April 10, 2006 11:40 AM PDT
Ex-Sun exec lambasts Sun's late layoffs
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John Shoemaker, a 15-year Sun employee who rose to lead the company's server group until his retirement in 2002, also took issue with Sun's spending on Java and its Storage Technologies acquisition, and argued that the company shouldn't have let former President Ed Zander leave.
"Executives at Sun met our greatest challenge when we were unable to convince our top decision maker to take quick action to implement a massive headcount reduction," Shoemaker said. His remarks appear in the January-February issue of Business Horizons, the journal of Kelley School of Business at Indiana University, from which he received a master's degree in business in 1966.
"While other large technology firms like Cisco and Intel bit the bullet to save what they had and to protect the investments of shareholders, Sun's reduction-in-force actions were too little, too late," Shoemaker said. "This single failure to make a tough decision to reduce headcount at Sun was, I believe, the critical event that precipitated Sun's now infamous decline," Shoemaker said.
Layoffs are still a major issue at Sun, which remains financially troubled while server competitors such as IBM, Dell and Hewlett-Packard have recovered their equilibrium and returned to revenue growth. Sun cut more than 13,000 jobs between 2001 and 2005, but expenses remain high: Although revenue dropped 39.3 percent from fiscal 2001 to 2005, operating expenses dropped only 26.5 percent, said Sanford C. Bernstein analyst Toni Sacconaghi.
Sun wouldn't comment on details or Shoemaker's criticisms, but indicated change is in the works with the return of Chief Financial Officer Mike Lehman.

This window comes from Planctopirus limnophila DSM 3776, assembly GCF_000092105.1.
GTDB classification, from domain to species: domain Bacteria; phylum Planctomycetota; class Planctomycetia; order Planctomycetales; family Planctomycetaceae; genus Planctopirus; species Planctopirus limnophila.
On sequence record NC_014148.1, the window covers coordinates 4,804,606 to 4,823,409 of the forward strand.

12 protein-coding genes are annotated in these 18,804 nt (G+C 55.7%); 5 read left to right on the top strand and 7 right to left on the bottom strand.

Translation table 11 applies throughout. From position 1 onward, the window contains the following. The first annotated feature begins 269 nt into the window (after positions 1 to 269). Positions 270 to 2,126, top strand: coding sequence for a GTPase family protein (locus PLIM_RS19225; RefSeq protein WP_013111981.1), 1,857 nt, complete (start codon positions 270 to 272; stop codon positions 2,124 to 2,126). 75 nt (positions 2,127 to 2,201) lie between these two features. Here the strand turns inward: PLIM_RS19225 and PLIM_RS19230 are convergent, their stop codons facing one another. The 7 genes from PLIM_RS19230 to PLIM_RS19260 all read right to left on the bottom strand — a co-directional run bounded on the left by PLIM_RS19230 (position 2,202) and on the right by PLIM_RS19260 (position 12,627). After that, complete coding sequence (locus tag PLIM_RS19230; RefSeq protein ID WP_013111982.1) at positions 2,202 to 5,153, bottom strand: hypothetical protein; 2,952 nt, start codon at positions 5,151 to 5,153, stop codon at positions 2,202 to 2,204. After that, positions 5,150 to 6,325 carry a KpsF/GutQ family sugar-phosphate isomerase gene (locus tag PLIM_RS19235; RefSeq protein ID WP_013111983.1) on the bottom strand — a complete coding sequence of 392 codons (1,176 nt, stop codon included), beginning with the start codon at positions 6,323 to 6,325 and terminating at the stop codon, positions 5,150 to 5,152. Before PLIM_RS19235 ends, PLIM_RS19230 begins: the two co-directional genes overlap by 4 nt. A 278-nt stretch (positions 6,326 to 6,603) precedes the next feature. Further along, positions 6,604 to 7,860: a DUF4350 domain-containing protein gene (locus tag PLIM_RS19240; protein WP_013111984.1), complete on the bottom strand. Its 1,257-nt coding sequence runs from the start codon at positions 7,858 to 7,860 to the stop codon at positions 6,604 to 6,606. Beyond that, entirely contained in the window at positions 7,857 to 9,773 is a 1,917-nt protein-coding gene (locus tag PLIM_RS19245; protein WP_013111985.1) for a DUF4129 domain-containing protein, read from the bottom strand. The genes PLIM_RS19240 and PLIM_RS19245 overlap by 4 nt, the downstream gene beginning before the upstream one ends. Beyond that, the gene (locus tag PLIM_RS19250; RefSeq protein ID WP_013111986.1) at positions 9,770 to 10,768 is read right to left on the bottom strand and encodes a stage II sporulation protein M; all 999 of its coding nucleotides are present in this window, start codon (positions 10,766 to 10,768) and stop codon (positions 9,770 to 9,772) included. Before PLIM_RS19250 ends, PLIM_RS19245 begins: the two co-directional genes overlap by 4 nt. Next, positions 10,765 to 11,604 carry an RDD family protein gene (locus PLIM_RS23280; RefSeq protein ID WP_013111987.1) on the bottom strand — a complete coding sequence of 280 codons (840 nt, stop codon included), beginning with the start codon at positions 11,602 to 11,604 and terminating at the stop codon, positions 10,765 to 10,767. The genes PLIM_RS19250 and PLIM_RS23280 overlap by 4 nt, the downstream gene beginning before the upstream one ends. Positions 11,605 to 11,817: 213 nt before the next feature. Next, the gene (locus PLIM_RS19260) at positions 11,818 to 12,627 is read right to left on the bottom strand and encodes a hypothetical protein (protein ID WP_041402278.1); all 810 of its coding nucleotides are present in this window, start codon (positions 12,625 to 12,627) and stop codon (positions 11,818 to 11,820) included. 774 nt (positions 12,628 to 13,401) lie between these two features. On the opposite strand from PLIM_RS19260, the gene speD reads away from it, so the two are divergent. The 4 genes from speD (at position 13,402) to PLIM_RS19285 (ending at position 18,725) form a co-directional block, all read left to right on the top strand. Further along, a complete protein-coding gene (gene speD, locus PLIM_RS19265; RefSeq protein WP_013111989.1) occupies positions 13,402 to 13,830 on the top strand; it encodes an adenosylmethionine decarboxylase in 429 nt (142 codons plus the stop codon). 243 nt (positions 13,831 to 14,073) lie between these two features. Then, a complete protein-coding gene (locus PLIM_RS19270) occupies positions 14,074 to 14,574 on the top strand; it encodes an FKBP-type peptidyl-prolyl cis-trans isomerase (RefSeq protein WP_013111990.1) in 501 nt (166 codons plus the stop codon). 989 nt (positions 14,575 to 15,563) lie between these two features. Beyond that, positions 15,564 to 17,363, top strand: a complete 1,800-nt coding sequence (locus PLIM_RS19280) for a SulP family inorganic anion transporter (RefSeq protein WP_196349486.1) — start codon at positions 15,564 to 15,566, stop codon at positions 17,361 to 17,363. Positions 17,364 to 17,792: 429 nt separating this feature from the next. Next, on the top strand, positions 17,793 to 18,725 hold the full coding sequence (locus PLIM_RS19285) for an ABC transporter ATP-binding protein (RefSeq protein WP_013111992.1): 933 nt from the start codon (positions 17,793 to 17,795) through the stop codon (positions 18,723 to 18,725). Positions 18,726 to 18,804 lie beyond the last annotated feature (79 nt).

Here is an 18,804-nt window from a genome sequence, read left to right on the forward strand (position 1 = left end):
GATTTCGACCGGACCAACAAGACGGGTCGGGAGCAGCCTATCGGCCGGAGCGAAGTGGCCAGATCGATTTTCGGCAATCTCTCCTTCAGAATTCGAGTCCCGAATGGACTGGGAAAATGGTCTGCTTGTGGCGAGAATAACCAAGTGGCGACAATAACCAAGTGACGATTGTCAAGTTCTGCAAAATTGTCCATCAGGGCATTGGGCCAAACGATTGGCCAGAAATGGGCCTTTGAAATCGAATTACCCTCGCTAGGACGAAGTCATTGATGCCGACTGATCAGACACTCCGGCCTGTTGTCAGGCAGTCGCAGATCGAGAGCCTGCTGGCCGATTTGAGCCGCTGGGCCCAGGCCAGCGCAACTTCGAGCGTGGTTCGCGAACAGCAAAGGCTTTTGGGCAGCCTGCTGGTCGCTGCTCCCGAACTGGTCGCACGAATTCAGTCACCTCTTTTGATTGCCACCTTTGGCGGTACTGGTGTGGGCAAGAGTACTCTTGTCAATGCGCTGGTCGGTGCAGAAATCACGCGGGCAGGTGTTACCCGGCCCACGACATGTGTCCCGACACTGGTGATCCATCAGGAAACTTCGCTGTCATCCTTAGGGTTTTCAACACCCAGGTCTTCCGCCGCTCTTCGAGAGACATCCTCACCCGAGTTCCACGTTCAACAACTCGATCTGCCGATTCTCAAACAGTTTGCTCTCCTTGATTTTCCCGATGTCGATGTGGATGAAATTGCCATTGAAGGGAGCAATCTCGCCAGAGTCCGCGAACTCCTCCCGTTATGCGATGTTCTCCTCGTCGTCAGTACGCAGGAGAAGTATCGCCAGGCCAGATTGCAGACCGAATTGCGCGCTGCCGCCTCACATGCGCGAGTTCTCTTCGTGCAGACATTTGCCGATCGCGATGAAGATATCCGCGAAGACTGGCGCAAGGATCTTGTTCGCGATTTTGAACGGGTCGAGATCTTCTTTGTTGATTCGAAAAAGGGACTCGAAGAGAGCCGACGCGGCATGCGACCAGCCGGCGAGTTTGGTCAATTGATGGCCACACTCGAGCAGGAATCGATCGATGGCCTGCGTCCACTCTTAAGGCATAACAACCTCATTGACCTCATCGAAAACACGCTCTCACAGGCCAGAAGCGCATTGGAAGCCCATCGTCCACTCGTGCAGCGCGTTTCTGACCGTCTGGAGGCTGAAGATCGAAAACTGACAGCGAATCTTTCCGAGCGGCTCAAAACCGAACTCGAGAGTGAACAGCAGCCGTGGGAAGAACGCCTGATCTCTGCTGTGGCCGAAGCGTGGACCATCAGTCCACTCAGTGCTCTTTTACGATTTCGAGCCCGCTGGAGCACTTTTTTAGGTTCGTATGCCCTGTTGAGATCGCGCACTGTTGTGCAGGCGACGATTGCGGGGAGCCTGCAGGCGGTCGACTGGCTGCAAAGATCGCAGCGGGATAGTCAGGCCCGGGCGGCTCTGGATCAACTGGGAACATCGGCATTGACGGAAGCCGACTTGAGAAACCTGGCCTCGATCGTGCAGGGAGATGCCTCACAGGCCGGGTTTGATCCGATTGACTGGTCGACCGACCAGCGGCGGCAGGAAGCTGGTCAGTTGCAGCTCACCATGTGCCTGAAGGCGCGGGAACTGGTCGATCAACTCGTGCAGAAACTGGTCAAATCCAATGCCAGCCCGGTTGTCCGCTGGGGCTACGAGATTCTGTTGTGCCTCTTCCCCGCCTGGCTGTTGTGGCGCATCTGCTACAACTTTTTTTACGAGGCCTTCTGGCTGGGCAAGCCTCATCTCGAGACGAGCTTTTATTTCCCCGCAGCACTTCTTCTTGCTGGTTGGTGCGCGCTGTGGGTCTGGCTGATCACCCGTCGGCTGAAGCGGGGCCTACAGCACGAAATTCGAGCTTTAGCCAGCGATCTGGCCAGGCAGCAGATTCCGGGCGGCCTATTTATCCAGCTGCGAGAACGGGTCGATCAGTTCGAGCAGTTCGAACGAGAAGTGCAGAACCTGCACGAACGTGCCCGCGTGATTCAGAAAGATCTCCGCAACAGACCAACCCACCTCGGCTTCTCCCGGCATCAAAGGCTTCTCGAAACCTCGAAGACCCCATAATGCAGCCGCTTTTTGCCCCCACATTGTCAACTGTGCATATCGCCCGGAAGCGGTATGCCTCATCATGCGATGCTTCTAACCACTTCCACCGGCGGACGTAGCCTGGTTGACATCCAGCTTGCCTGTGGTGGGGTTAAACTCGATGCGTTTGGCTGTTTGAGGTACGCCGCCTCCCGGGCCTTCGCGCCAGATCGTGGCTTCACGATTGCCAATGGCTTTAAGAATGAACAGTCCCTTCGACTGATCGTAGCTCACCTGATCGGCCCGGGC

Lehman is "taking a fresh look at everything," Sun spokeswoman Stephanie Von Allmen said Monday. "He's going to be putting together a leaner, more efficient business model that he'll roll out in (fiscal) 2007, starting in the July quarter." Sun's fiscal 2007 begins July 1.
"Since he took over, the stock has gone up 25 percent, so clearly the market...appears to be expecting material cost-cutting, of which I would presume a significant ingredient would be work force reduction," Sacconaghi said.
Justifying Sun's current market valuation would require cuts of at least 25 percent of the company's roughly 38,800 employees, he said. Meeting what Sacconaghi expects is Lehman's minimum goal for fiscal 2007--profitability using generally accepted accounting principles (GAAP)--would require cuts of 3,000 to 5,000, assuming no other material changes to the company's fortunes.
Sun's layoff strategy isn't the only area where Shoemaker took issue. Another sore point was loss of Ed Zander as chief operating officer, a position second in influence only to McNealy and which has been held by Jonathan Schwartz for two years. Zander left Sun in 2002 and became Motorola's CEO in 2003.